seen in Cicero’s theological writing, to which reference has been made
above. On the one hand Cicero adhered to the religious scepticism of
Carneades and later Academics, but morally and to some extent
emotionally he was not able to maintain the epoche or suspension of
judgment which that school enjoined. He had to commit himself,
although hesitantly, to a theistic attitude; he was greatly impressed by
the arguments from design as developed by the Stoics, but beyond this

was convinced that the sanctions of morality lay in religion and that the
maintenance of the state cult was a vital element in Rome’s moral and
political health.
What of the educated Greeks in the Empire, who in so many places
listened readily to the discourses of the sophists? No doubt a large
number still felt the wisdom of a non-committal attitude in religion,
when the mass of men and women devoted their zeal to unworthy and
superstitious practices (the followers of Alexander of Abonuteichos, for
example, as seen in the satire of Lucian). There was not the same urge
as with the ruling Roman class of more critical days to support official
religion for political purposes. There was more room for individualism,
and of this there are many instances in Dio’s lifetime, perhaps the most
spectacular being Apollonius of Tyana in Cappadocia, the neo-
Pythagorean mystic and missionary who was another victim of the
Emperor Domitian’s dislike.31 But a spiritual vacuum must still have
existed in many educated minds, and this is one factor in the obvious
ease with which the deification of the Roman Emperor was accepted in
the Greek provinces of the East.
These provinces, however, were not filled with serious-minded intellec-
tuals. It is perhaps perilous to attempt a generalization about more
ordinary citizens, when the evidence from the great cities and trading
centres of this area is so diverse in character. But we may be sure that
many were immersed in the business of daily living and did not seriously
practise a religion at all; the ambitious man would be more likely to, if
only from commercial and political motives. Many more followed the
prescribed rites in public and private out of a sense of duty or fearful-
ness, without pausing to ask too many questions; it was only a minority
who philosophized about religion. Nor must we forget the considerable
company of Gentile ‘god-fearers’ who out of admiration for the austere
and noble Hebrew faith were drawn to the synagogues of the Empire
and often to the communities of Christians themselves.
Dio’s career cannot be understood apart from the great resurgence of
Hellenism which took place in the second century A.D., and on the
threshold of which he stood. The movement became partly stultified on
its formal side by the rhetorical superficialities of the Second Sophistic,
and against this Dio had early revolted, although in the broad sense he
remained a ‘sophist’ all his life. But Hellenism also meant a genuine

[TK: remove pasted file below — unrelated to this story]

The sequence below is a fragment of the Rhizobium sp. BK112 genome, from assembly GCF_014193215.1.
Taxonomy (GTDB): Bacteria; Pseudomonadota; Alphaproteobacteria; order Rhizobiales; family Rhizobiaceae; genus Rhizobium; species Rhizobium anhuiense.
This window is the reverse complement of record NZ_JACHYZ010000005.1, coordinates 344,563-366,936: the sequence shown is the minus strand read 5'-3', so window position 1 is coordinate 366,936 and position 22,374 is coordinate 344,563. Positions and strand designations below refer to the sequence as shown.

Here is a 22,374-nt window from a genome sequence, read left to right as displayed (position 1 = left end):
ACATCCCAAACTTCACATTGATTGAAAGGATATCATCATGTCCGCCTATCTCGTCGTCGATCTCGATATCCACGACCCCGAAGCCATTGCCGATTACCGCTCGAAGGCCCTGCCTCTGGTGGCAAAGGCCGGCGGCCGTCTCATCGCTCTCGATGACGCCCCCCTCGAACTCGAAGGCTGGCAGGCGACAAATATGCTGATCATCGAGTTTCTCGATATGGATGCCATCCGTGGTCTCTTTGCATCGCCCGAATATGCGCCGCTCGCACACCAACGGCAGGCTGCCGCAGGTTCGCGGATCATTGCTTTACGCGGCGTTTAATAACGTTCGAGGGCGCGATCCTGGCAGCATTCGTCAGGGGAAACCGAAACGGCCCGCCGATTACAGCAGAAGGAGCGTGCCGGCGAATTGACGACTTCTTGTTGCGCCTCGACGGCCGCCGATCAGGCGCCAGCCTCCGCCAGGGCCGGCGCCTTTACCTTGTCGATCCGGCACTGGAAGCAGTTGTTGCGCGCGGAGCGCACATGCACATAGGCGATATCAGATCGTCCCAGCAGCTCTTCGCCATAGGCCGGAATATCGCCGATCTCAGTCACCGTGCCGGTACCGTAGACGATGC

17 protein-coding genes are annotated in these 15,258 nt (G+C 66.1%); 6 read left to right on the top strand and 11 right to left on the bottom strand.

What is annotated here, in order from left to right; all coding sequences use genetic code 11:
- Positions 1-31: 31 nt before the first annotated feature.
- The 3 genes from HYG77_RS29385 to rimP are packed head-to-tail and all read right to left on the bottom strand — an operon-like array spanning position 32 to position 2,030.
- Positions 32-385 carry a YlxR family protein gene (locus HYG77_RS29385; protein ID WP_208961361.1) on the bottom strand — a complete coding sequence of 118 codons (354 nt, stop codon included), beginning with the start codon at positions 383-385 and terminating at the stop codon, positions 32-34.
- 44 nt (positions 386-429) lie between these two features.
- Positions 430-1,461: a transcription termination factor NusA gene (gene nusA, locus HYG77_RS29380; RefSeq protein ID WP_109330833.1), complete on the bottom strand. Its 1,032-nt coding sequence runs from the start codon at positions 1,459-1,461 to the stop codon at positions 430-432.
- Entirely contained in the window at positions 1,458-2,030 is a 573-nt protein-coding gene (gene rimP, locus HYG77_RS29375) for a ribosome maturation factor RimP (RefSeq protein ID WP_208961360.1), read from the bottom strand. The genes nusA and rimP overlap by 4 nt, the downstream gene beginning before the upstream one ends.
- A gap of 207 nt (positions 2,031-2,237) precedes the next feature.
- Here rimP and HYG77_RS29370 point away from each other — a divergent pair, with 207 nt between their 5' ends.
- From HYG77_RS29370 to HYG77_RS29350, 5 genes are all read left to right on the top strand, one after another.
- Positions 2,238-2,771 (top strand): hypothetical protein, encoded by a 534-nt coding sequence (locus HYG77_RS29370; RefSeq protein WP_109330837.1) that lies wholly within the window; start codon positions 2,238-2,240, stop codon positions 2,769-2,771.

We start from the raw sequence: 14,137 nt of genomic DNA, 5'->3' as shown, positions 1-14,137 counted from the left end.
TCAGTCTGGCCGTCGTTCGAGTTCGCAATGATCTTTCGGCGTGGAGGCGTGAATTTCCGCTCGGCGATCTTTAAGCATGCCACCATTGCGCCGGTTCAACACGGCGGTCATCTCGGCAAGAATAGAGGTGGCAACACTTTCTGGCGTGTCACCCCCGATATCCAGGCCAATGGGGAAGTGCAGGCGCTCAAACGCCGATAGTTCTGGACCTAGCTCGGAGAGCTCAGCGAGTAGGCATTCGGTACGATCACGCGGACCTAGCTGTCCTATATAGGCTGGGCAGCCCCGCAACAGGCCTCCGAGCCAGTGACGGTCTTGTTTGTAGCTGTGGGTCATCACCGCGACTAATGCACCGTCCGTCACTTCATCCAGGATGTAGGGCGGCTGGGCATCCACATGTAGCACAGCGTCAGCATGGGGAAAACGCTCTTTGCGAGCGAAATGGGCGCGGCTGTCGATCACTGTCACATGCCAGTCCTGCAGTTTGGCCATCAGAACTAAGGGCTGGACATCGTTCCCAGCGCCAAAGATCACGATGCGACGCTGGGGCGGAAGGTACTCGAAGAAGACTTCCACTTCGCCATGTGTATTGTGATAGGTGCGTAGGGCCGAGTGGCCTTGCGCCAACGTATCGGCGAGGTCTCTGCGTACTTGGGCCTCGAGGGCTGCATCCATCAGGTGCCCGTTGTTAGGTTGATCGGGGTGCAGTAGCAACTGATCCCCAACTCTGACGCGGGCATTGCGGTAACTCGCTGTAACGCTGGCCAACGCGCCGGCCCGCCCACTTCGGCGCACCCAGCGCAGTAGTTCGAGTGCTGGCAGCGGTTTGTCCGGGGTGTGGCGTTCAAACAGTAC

re-awakening to the heritage of Greek literature, and this indirectly
intensified the need for more satisfying answers to the religious problems
of the time. The traditional Greek gods and heroes came into something
of their ancient prominence, and, as Dill has put it, ‘the glory of Greek
literature was inseparable from the glory and the shame of Greek
myth~logy’.~~ Hence the need for a rationale to satisfy the religious
mind, which is what Dio attempted in his Oration.
It was the task of the philosophical theologian, rather than a moralist
and rhetorician like Dio, to propound this rationale of religion and art

in the most cogent terms. Plutarch’s contribution has already been

mentioned; in the latter part of the second century it was Maximus
of Tyre who became the best spokesman of this spiritual movement.
There is an astonishing intensity of personal religion in some of his
extant Dissertations, and his defence of the place of art in religion,
while based on the same grounds as Dio’s, shows a deeper theological
understanding. Maximus emphasized the vast gulf between God and
man because of man’s fleshly nature but, at the same time, an essential
kinship through man’s endowment of reason. How could the material,
temple and image and sacrifice, in any sense be acceptable to him who
had attained to some apprehension of Zeus, the Father of all? Maximus
realized that this ‘beatific vision’ could be the experience of only the
few; it was to aid the gropings of devout but ordinary souls that the
visual and material and mythological were still needed. ‘Since humanity
is very weak and separate from the divine as the earth from the sky,
God devised these symbols.’33 Although much symbolism of both Greek
and barbarian was unworthy, yet in the teaching of the great poets there
was a profundity which the theologian could now lay bare.
It was assumed that the early mph-makers and lawgivers possessed a sacred
lore of immense value and undoubted truth, which they dimly shadowed forth in
symbolism of fanciful tale or allegory.34
To this tradition the plastic arts were closely allied, and a noble image,
even if it became an object of superstitious reverence for worshippers,
was at least a ‘shadowing forth’ of the divine.
To this apologia of Maximus it will be clear that Dio’s Oration in
a sense led the way.
In conclusion, we may briefly refer to the antagonism which inevitably